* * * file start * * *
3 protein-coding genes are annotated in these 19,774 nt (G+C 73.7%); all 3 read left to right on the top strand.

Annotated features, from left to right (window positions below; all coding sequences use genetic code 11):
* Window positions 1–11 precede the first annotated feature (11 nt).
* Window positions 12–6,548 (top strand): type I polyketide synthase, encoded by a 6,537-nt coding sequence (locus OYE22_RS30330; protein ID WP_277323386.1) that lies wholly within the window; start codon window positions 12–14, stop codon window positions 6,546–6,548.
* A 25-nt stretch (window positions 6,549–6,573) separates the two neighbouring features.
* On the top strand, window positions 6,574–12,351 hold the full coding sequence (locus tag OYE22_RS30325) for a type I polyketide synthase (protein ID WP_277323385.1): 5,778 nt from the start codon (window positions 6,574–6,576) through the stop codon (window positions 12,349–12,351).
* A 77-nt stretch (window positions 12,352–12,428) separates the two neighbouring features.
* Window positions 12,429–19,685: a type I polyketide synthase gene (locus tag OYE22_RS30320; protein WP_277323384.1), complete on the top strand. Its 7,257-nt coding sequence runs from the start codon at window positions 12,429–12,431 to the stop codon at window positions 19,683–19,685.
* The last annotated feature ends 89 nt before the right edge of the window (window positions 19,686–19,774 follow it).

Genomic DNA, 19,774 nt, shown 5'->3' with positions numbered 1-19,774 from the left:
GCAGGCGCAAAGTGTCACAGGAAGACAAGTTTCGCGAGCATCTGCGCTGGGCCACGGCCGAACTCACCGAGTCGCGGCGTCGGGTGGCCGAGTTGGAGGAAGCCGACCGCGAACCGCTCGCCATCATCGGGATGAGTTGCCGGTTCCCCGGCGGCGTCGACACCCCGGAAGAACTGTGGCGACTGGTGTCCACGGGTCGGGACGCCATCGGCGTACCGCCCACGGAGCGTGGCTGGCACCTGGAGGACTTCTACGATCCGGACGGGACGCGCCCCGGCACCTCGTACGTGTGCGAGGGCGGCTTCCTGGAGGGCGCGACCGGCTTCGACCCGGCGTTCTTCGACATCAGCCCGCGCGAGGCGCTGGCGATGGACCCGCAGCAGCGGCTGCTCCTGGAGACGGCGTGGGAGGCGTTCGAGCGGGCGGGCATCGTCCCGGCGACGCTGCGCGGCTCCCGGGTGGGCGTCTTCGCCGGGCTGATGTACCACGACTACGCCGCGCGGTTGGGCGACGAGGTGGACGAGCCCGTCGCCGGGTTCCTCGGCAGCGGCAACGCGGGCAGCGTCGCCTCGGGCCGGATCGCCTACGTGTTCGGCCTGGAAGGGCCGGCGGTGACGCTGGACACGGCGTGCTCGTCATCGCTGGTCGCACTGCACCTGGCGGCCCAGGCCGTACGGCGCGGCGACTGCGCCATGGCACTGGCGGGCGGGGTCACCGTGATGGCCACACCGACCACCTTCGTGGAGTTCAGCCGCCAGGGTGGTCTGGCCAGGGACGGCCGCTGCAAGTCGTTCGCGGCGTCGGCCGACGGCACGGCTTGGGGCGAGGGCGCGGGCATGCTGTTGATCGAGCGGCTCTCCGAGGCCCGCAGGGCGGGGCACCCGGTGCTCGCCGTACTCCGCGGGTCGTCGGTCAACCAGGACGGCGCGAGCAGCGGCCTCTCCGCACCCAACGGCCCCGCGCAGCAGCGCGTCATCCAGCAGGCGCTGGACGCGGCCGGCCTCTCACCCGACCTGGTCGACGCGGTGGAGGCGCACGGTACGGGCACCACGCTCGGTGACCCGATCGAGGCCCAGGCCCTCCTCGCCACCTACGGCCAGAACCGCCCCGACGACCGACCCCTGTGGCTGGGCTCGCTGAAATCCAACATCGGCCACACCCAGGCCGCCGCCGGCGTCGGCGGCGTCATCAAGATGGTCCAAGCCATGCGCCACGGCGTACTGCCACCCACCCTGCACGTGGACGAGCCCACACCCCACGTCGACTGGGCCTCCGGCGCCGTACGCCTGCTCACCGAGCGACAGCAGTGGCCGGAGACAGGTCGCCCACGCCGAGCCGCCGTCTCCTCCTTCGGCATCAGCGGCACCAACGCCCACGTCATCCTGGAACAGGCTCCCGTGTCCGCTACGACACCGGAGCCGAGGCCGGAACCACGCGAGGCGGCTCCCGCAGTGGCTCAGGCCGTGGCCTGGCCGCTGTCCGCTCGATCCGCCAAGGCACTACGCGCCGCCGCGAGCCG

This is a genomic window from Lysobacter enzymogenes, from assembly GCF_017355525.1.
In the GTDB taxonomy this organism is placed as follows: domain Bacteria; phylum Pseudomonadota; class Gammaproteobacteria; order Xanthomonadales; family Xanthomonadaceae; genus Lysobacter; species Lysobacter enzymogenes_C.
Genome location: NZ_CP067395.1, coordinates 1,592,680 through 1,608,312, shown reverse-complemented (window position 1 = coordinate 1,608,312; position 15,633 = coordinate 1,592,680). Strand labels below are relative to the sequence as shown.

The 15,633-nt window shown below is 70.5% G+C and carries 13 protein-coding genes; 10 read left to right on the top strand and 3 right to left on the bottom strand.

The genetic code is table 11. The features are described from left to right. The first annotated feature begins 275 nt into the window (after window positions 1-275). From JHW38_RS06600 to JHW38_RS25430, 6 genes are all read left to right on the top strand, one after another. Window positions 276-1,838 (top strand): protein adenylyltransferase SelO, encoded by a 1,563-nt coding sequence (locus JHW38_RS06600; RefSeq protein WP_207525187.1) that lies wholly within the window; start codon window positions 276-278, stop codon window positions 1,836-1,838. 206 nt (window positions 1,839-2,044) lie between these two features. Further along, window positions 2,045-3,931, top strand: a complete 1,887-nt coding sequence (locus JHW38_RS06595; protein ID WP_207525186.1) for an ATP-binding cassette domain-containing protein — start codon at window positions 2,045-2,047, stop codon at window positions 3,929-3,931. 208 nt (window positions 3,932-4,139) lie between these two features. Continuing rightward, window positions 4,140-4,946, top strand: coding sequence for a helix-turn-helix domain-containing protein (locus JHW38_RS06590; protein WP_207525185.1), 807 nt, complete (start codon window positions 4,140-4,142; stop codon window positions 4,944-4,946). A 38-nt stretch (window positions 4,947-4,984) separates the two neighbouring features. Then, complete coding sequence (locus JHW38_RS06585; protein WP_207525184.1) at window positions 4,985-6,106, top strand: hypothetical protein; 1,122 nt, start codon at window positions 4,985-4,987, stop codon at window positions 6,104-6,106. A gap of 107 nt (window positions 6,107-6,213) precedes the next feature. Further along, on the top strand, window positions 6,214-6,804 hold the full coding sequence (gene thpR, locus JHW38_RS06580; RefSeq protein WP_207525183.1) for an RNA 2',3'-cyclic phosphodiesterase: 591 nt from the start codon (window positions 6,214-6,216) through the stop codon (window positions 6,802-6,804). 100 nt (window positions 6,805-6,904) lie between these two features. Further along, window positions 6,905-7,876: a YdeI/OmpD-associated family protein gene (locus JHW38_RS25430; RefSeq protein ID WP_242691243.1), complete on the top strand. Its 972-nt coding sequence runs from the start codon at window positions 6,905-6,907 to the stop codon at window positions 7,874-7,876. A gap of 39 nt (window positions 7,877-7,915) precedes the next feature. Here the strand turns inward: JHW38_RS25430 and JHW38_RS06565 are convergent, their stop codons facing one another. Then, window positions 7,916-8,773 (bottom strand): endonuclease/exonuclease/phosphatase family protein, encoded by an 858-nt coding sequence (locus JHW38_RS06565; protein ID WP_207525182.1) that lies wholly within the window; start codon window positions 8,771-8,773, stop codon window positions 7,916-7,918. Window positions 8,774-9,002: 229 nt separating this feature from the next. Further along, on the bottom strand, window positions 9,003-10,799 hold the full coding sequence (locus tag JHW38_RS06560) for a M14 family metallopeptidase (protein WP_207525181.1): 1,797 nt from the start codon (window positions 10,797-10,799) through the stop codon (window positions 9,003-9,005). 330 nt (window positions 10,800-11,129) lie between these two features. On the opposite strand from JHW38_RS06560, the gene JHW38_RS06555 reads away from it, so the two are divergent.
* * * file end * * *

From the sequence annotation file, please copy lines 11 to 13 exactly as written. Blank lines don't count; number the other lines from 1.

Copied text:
GCAGGCGCAAAGTGTCACAGGAAGACAAGTTTCGCGAGCATCTGCGCTGGGCCACGGCCGAACTCACCGAGTCGCGGCGTCGGGTGGCCGAGTTGGAGGAAGCCGACCGCGAACCGCTCGCCATCATCGGGATGAGTTGCCGGTTCCCCGGCGGCGTCGACACCCCGGAAGAACTGTGGCGACTGGTGTCCACGGGTCGGGACGCCATCGGCGTACCGCCCACGGAGCGTGGCTGGCACCTGGAGGACTTCTACGATCCGGACGGGACGCGCCCCGGCACCTCGTACGTGTGCGAGGGCGGCTTCCTGGAGGGCGCGACCGGCTTCGACCCGGCGTTCTTCGACATCAGCCCGCGCGAGGCGCTGGCGATGGACCCGCAGCAGCGGCTGCTCCTGGAGACGGCGTGGGAGGCGTTCGAGCGGGCGGGCATCGTCCCGGCGACGCTGCGCGGCTCCCGGGTGGGCGTCTTCGCCGGGCTGATGTACCACGACTACGCCGCGCGGTTGGGCGACGAGGTGGACGAGCCCGTCGCCGGGTTCCTCGGCAGCGGCAACGCGGGCAGCGTCGCCTCGGGCCGGATCGCCTACGTGTTCGGCCTGGAAGGGCCGGCGGTGACGCTGGACACGGCGTGCTCGTCATCGCTGGTCGCACTGCACCTGGCGGCCCAGGCCGTACGGCGCGGCGACTGCGCCATGGCACTGGCGGGCGGGGTCACCGTGATGGCCACACCGACCACCTTCGTGGAGTTCAGCCGCCAGGGTGGTCTGGCCAGGGACGGCCGCTGCAAGTCGTTCGCGGCGTCGGCCGACGGCACGGCTTGGGGCGAGGGCGCGGGCATGCTGTTGATCGAGCGGCTCTCCGAGGCCCGCAGGGCGGGGCACCCGGTGCTCGCCGTACTCCGCGGGTCGTCGGTCAACCAGGACGGCGCGAGCAGCGGCCTCTCCGCACCCAACGGCCCCGCGCAGCAGCGCGTCATCCAGCAGGCGCTGGACGCGGCCGGCCTCTCACCCGACCTGGTCGACGCGGTGGAGGCGCACGGTACGGGCACCACGCTCGGTGACCCGATCGAGGCCCAGGCCCTCCTCGCCACCTACGGCCAGAACCGCCCCGACGACCGACCCCTGTGGCTGGGCTCGCTGAAATCCAACATCGGCCACACCCAGGCCGCCGCCGGCGTCGGCGGCGTCATCAAGATGGTCCAAGCCATGCGCCACGGCGTACTGCCACCCACCCTGCACGTGGACGAGCCCACACCCCACGTCGACTGGGCCTCCGGCGCCGTACGCCTGCTCACCGAGCGACAGCAGTGGCCGGAGACAGGTCGCCCACGCCGAGCCGCCGTCTCCTCCTTCGGCATCAGCGGCACCAACGCCCACGTCATCCTGGAACAGGCTCCCGTGTCCGCTACGACACCGGAGCCGAGGCCGGAACCACGCGAGGCGGCTCCCGCAGTGGCTCAGGCCGTGGCCTGGCCGCTGTCCGCTCGATCCGCCAAGGCACTACGCGCCGCCGCGAGCCG

This is a genomic window from Lysobacter enzymogenes, from assembly GCF_017355525.1.
In the GTDB taxonomy this organism is placed as follows: domain Bacteria; phylum Pseudomonadota; class Gammaproteobacteria; order Xanthomonadales; family Xanthomonadaceae; genus Lysobacter; species Lysobacter enzymogenes_C.